How well do you know your team mates? Party time!

I was a newbie on a team which was there for couple of years. I met them once at an annual meeting.

– Do you know Oxana, my colleague asked a team member, as an introduction when we met for dinner.

– Yes, he said.

– Yes, I confirmed. He knows “office Oxana”. He does not know “after 8pm Oxana”.

We all laughed.

We often spend more time with team members than with our family members. Considerably more, when projects are intense and demanding. Yet, we tend to know one side of the person’s story. Some choose privacy, and are very much protective of that. I understand that. They might have met someone who took advantage of their vulnerability. Some open up easily and are OK to let others know other dimensions they live in. There are also those who make sure everyone on the team knows about the lattest trick their puppy did. And that is also fine.

The degree to which people open up depends on their history and character. The extent to which it affects a project depends on the project environment and the project manager. As the Winter Holidays approach and end-of-year parties are being scheduled, I aspire to use this opportunity to get to know eachother and to learn what makes people tick. Careful party planning is warranted if you want it to be appealing to both introverts and extroverts.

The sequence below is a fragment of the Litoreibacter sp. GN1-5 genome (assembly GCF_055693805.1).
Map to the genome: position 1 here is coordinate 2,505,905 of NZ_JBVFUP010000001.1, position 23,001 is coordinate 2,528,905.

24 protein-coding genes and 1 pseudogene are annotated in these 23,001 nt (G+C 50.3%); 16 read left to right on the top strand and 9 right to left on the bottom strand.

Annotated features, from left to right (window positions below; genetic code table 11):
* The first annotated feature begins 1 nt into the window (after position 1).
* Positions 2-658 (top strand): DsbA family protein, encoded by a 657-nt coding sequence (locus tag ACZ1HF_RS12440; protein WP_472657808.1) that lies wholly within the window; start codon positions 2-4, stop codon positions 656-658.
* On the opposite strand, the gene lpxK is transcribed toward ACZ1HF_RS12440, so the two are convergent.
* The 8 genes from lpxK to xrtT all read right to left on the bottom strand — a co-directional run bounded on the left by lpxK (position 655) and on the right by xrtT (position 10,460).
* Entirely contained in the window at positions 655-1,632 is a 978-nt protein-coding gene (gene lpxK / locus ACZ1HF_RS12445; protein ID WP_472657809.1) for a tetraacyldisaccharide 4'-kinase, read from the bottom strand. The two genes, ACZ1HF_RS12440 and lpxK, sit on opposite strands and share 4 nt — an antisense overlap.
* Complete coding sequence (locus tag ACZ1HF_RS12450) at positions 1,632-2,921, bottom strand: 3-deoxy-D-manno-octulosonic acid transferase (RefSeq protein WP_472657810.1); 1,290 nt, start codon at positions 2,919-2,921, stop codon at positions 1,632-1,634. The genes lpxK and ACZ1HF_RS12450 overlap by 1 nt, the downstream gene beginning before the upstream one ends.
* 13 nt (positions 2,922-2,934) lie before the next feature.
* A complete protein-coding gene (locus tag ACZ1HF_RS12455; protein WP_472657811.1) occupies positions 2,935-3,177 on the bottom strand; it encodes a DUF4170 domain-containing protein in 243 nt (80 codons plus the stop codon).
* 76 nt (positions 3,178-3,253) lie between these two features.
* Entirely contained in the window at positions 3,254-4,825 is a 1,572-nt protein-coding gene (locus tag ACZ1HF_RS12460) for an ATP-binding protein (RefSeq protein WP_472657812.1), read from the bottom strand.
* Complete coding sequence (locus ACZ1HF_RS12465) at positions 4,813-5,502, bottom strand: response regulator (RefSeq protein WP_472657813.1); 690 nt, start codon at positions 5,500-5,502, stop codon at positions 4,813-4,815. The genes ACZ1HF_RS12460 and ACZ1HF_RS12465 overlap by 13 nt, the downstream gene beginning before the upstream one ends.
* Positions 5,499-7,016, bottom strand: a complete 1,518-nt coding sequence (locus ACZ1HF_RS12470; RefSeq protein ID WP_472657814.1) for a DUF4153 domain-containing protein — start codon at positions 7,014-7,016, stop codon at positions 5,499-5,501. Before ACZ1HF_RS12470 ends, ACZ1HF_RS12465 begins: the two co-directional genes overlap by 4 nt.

I tailor make it each time for each team and remain prepared to adapt. I have a couple of ideas in my sleeve from which I choose, depending on the stage the project is and how well the team members know eachother. For new teams, “two truths and a lie” is fun, especially if you announce a prize for the person who “catches” most of lies. For team who worked together longer, I choose fun challenges, where they get to “work” with team members they have less interaction with during the year. One game is to have them design solutions in the shape of fairy tales. You would be surprised by the springs of imagination. In multi-cultural teams, it is interesting to ask each team member to bring a gift specific to their country/culture. It can be a song, a dish, a story …. . Also, if decorating a Christmas tree is something you do in your cultures/the team’s culture, decorate it together. No need to cut trees. I use a flipchart and post-it notes in different shapes on which each team member gets to write a New Year wish or more for him/herself and for the team. Have fun!